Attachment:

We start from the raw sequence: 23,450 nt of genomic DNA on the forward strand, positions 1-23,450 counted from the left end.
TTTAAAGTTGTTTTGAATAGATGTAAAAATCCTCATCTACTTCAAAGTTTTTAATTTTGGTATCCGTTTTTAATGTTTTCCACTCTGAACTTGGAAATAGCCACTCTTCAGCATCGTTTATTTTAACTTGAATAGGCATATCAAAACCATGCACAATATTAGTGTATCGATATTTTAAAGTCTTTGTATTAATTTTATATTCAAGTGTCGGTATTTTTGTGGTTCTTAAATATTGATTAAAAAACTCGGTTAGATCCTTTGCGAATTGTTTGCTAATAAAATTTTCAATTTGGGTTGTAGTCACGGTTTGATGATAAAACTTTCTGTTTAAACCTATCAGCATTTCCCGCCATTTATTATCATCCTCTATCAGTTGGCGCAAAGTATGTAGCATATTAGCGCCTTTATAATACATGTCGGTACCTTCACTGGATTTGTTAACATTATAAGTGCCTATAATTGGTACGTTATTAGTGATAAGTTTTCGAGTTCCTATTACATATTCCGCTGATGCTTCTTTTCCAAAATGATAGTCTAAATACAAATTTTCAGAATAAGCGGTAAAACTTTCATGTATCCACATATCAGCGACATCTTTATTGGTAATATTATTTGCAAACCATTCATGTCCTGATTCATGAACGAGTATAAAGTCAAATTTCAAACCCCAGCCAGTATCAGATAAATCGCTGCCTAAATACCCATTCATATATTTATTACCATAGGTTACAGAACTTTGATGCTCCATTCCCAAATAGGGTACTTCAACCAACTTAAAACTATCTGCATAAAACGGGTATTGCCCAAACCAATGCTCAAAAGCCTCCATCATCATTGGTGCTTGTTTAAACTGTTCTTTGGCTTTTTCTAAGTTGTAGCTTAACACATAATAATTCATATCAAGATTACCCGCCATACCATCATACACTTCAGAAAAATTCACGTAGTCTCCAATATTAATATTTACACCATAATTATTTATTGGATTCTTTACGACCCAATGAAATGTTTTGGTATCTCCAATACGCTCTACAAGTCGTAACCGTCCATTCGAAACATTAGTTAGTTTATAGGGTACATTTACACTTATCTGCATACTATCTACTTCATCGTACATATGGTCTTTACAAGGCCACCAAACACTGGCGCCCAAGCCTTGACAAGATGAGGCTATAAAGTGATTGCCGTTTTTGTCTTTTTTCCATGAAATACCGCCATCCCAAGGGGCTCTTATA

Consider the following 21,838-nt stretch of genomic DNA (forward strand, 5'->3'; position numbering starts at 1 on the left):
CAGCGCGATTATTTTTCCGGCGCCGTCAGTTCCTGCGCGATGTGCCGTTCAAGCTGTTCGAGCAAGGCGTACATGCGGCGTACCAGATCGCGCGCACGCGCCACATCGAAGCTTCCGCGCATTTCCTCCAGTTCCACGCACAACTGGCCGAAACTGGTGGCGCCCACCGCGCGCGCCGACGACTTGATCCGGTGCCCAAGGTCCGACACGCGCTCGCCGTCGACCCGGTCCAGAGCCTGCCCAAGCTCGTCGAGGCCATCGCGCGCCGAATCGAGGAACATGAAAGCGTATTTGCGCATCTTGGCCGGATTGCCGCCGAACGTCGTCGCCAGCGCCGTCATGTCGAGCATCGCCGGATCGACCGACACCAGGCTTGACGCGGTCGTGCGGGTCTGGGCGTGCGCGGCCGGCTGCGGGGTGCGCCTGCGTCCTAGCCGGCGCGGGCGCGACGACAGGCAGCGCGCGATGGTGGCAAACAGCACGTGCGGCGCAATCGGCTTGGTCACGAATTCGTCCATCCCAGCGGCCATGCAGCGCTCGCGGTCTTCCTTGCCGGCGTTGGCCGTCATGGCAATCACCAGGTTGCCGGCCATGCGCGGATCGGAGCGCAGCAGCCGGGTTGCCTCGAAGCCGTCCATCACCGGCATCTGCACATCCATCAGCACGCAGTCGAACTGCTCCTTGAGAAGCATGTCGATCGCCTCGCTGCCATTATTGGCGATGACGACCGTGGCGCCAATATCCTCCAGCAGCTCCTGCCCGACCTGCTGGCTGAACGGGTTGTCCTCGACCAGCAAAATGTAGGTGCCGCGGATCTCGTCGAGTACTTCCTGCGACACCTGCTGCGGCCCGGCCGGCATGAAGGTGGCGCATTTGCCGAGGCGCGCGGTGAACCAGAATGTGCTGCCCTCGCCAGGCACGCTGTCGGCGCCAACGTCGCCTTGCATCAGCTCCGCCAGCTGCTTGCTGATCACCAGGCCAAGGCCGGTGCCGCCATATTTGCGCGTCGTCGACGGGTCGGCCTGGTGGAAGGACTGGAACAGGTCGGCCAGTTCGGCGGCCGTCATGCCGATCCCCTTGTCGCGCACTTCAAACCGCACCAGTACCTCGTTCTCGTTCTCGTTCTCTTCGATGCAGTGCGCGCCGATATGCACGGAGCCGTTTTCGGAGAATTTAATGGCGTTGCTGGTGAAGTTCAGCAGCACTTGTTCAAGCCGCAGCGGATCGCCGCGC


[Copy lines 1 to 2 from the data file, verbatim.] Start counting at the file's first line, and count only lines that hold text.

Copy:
We start from the raw sequence: 23,450 nt of genomic DNA on the forward strand, positions 1-23,450 counted from the left end.
TTTAAAGTTGTTTTGAATAGATGTAAAAATCCTCATCTACTTCAAAGTTTTTAATTTTGGTATCCGTTTTTAATGTTTTCCACTCTGAACTTGGAAATAGCCACTCTTCAGCATCGTTTATTTTAACTTGAATAGGCATATCAAAACCATGCACAATATTAGTGTATCGATATTTTAAAGTCTTTGTATTAATTTTATATTCAAGTGTCGGTATTTTTGTGGTTCTTAAATATTGATTAAAAAACTCGGTTAGATCCTTTGCGAATTGTTTGCTAATAAAATTTTCAATTTGGGTTGTAGTCACGGTTTGATGATAAAACTTTCTGTTTAAACCTATCAGCATTTCCCGCCATTTATTATCATCCTCTATCAGTTGGCGCAAAGTATGTAGCATATTAGCGCCTTTATAATACATGTCGGTACCTTCACTGGATTTGTTAACATTATAAGTGCCTATAATTGGTACGTTATTAGTGATAAGTTTTCGAGTTCCTATTACATATTCCGCTGATGCTTCTTTTCCAAAATGATAGTCTAAATACAAATTTTCAGAATAAGCGGTAAAACTTTCATGTATCCACATATCAGCGACATCTTTATTGGTAATATTATTTGCAAACCATTCATGTCCTGATTCATGAACGAGTATAAAGTCAAATTTCAAACCCCAGCCAGTATCAGATAAATCGCTGCCTAAATACCCATTCATATATTTATTACCATAGGTTACAGAACTTTGATGCTCCATTCCCAAATAGGGTACTTCAACCAACTTAAAACTATCTGCATAAAACGGGTATTGCCCAAACCAATGCTCAAAAGCCTCCATCATCATTGGTGCTTGTTTAAACTGTTCTTTGGCTTTTTCTAAGTTGTAGCTTAACACATAATAATTCATATCAAGATTACCCGCCATACCATCATACACTTCAGAAAAATTCACGTAGTCTCCAATATTAATATTTACACCATAATTATTTATTGGATTCTTTACGACCCAATGAAATGTTTTGGTATCTCCAATACGCTCTACAAGTCGTAACCGTCCATTCGAAACATTAGTTAGTTTATAGGGTACATTTACACTTATCTGCATACTATCTACTTCATCGTACATATGGTCTTTACAAGGCCACCAAACACTGGCGCCCAAGCCTTGACAAGATGAGGCTATAAAGTGATTGCCGTTTTTGTCTTTTTTCCATGAAATACCGCCATCCCAAGGGGCTCTTATA